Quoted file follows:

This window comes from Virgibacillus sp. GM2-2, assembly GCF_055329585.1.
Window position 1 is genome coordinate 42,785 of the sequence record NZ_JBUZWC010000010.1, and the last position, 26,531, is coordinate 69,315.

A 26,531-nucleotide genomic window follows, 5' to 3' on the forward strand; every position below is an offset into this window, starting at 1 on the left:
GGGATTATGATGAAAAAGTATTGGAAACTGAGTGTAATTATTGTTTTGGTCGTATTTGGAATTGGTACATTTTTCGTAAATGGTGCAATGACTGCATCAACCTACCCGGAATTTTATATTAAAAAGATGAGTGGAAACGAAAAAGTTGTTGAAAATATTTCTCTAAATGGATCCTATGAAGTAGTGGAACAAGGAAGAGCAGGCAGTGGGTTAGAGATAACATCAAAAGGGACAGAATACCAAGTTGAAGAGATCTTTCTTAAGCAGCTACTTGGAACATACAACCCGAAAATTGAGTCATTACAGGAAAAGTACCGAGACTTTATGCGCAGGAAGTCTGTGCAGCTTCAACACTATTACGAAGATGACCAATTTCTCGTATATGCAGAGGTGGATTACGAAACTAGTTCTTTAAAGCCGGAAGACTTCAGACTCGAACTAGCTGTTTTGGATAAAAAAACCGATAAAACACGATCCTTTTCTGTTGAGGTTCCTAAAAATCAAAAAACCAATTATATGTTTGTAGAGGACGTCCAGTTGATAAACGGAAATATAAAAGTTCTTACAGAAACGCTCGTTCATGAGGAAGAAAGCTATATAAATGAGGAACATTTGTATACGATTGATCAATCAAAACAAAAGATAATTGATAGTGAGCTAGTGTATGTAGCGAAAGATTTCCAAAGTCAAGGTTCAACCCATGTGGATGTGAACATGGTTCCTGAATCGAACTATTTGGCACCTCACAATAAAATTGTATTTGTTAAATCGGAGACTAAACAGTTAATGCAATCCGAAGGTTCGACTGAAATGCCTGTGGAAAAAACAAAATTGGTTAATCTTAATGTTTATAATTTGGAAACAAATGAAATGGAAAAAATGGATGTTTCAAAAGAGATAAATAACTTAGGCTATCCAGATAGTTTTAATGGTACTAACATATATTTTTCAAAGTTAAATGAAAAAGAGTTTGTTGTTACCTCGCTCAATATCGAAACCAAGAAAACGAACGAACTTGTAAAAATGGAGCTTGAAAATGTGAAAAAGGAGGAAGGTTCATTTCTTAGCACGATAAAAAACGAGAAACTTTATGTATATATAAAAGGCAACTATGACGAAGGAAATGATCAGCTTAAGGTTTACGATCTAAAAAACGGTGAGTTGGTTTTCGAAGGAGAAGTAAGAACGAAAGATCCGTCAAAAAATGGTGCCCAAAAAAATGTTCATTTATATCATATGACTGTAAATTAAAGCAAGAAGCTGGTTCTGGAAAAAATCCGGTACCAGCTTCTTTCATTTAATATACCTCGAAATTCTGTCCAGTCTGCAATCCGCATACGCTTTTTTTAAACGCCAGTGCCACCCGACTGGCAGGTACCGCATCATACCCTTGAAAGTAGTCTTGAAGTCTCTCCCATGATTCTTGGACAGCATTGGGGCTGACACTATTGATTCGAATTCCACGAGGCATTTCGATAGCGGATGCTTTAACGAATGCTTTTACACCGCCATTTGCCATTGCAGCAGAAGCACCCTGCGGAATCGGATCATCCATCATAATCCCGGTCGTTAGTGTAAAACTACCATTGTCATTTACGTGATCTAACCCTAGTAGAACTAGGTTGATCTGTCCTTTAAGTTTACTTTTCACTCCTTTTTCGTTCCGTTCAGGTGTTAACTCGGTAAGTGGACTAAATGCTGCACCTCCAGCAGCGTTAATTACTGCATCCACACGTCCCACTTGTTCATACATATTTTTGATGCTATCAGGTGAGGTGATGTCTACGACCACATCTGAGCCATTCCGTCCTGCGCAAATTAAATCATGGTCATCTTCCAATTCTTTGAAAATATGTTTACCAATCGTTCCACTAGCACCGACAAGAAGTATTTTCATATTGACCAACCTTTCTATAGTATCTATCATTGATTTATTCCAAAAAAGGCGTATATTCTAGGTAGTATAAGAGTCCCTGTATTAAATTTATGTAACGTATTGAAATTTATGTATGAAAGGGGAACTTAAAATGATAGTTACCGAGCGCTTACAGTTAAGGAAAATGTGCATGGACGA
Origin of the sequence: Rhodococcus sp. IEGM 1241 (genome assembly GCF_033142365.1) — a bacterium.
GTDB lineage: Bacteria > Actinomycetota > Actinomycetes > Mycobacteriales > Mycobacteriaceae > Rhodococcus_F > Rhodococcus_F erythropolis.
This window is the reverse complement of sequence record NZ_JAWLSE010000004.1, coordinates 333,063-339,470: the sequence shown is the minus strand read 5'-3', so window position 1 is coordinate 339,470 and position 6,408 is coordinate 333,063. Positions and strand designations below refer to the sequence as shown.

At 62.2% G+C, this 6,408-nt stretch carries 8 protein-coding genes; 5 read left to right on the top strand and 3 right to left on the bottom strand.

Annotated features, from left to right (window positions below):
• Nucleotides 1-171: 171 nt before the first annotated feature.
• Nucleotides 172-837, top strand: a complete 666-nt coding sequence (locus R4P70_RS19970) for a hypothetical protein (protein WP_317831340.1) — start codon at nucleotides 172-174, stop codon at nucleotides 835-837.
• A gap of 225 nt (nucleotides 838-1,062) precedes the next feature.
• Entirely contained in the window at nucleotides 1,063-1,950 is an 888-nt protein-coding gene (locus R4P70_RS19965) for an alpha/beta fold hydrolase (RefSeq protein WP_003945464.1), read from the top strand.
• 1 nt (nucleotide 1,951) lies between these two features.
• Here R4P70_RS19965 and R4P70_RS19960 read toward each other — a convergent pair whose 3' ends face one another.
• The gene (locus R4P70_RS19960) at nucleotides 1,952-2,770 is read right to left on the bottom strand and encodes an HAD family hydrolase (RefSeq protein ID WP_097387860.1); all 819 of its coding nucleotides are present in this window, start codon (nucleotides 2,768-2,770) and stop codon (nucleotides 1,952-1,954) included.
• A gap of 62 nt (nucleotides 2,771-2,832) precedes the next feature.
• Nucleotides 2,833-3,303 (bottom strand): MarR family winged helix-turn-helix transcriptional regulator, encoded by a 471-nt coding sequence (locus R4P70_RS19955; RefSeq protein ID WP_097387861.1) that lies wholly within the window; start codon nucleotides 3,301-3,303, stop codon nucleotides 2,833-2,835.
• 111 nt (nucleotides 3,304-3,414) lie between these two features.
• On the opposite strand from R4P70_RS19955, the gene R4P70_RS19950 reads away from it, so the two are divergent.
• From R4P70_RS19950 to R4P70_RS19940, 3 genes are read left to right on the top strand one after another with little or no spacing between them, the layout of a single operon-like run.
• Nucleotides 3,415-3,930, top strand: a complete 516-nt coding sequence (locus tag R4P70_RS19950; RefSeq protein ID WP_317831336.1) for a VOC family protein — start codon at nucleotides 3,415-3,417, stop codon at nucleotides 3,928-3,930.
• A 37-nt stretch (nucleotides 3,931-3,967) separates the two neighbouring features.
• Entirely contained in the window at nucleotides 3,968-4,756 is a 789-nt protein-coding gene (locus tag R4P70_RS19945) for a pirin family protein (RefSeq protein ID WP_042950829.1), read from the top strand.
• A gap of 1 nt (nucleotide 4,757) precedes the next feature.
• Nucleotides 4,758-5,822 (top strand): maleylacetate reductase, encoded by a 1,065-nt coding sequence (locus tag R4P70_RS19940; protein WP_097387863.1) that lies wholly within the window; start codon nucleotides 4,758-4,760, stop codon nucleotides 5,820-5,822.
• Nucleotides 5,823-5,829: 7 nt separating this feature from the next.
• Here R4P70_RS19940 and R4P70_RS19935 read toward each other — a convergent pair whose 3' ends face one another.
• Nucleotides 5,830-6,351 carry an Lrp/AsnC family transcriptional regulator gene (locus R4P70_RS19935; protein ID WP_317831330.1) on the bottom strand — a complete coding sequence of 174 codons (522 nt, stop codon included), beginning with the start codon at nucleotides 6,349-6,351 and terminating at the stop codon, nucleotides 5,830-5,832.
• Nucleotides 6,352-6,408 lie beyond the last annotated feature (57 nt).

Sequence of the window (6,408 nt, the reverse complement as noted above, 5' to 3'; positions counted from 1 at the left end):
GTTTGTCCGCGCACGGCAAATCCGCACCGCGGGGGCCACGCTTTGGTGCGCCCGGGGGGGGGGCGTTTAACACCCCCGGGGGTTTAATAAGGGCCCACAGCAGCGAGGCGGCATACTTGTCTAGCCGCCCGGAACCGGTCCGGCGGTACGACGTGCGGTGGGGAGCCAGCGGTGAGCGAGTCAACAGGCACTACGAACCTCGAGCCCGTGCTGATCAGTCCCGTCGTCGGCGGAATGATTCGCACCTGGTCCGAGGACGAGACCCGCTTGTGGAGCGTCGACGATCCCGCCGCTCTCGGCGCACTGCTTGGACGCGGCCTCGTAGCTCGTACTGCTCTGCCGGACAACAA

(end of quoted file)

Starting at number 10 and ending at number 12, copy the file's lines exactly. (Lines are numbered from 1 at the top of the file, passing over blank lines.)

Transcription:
• Nucleotides 1-171: 171 nt before the first annotated feature.
• Nucleotides 172-837, top strand: a complete 666-nt coding sequence (locus R4P70_RS19970) for a hypothetical protein (protein WP_317831340.1) — start codon at nucleotides 172-174, stop codon at nucleotides 835-837.
• A gap of 225 nt (nucleotides 838-1,062) precedes the next feature.